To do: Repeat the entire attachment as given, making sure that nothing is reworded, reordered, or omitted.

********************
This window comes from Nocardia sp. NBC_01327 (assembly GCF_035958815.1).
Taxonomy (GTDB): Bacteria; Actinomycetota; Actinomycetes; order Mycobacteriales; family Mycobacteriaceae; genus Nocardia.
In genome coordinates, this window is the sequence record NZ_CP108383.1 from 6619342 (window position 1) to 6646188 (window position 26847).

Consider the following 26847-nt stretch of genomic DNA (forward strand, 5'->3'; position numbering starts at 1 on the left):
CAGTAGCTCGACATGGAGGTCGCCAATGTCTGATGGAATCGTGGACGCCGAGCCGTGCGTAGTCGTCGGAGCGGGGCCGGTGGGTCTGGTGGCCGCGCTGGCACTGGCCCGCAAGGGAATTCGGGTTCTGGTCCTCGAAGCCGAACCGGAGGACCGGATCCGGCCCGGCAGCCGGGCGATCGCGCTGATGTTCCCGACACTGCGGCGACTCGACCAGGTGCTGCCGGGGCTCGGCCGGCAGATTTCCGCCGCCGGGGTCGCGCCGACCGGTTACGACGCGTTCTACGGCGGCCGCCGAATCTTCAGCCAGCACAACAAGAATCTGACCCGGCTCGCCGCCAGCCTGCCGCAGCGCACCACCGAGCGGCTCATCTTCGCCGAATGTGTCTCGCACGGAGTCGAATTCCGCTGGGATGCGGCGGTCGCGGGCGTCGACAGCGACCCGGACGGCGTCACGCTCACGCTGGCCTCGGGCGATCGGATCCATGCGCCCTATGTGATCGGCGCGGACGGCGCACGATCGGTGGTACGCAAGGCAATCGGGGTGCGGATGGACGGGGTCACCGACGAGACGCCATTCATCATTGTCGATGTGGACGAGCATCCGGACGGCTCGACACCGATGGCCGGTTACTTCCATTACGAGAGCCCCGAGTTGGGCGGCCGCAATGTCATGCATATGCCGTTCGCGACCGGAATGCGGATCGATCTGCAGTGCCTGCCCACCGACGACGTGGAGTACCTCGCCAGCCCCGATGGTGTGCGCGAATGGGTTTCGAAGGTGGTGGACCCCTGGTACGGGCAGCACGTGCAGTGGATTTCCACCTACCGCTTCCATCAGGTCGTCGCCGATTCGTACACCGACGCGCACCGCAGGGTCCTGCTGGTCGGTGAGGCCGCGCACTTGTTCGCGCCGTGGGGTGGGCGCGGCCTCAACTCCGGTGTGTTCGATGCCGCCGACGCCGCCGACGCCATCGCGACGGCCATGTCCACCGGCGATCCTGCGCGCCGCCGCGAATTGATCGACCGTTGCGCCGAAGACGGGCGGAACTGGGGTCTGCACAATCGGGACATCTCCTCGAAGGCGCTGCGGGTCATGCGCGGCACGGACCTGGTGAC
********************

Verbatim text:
This window comes from Nocardia sp. NBC_01327 (assembly GCF_035958815.1).
Taxonomy (GTDB): Bacteria; Actinomycetota; Actinomycetes; order Mycobacteriales; family Mycobacteriaceae; genus Nocardia.
In genome coordinates, this window is the sequence record NZ_CP108383.1 from 6619342 (window position 1) to 6646188 (window position 26847).

Consider the following 26847-nt stretch of genomic DNA (forward strand, 5'->3'; position numbering starts at 1 on the left):
CAGTAGCTCGACATGGAGGTCGCCAATGTCTGATGGAATCGTGGACGCCGAGCCGTGCGTAGTCGTCGGAGCGGGGCCGGTGGGTCTGGTGGCCGCGCTGGCACTGGCCCGCAAGGGAATTCGGGTTCTGGTCCTCGAAGCCGAACCGGAGGACCGGATCCGGCCCGGCAGCCGGGCGATCGCGCTGATGTTCCCGACACTGCGGCGACTCGACCAGGTGCTGCCGGGGCTCGGCCGGCAGATTTCCGCCGCCGGGGTCGCGCCGACCGGTTACGACGCGTTCTACGGCGGCCGCCGAATCTTCAGCCAGCACAACAAGAATCTGACCCGGCTCGCCGCCAGCCTGCCGCAGCGCACCACCGAGCGGCTCATCTTCGCCGAATGTGTCTCGCACGGAGTCGAATTCCGCTGGGATGCGGCGGTCGCGGGCGTCGACAGCGACCCGGACGGCGTCACGCTCACGCTGGCCTCGGGCGATCGGATCCATGCGCCCTATGTGATCGGCGCGGACGGCGCACGATCGGTGGTACGCAAGGCAATCGGGGTGCGGATGGACGGGGTCACCGACGAGACGCCATTCATCATTGTCGATGTGGACGAGCATCCGGACGGCTCGACACCGATGGCCGGTTACTTCCATTACGAGAGCCCCGAGTTGGGCGGCCGCAATGTCATGCATATGCCGTTCGCGACCGGAATGCGGATCGATCTGCAGTGCCTGCCCACCGACGACGTGGAGTACCTCGCCAGCCCCGATGGTGTGCGCGAATGGGTTTCGAAGGTGGTGGACCCCTGGTACGGGCAGCACGTGCAGTGGATTTCCACCTACCGCTTCCATCAGGTCGTCGCCGATTCGTACACCGACGCGCACCGCAGGGTCCTGCTGGTCGGTGAGGCCGCGCACTTGTTCGCGCCGTGGGGTGGGCGCGGCCTCAACTCCGGTGTGTTCGATGCCGCCGACGCCGCCGACGCCATCGCGACGGCCATGTCCACCGGCGATCCTGCGCGCCGCCGCGAATTGATCGACCGTTGCGCCGAAGACGGGCGGAACTGGGGTCTGCACAATCGGGACATCTCCTCGAAGGCGCTGCGGGTCATGCGCGGCACGGACCTGGTGAC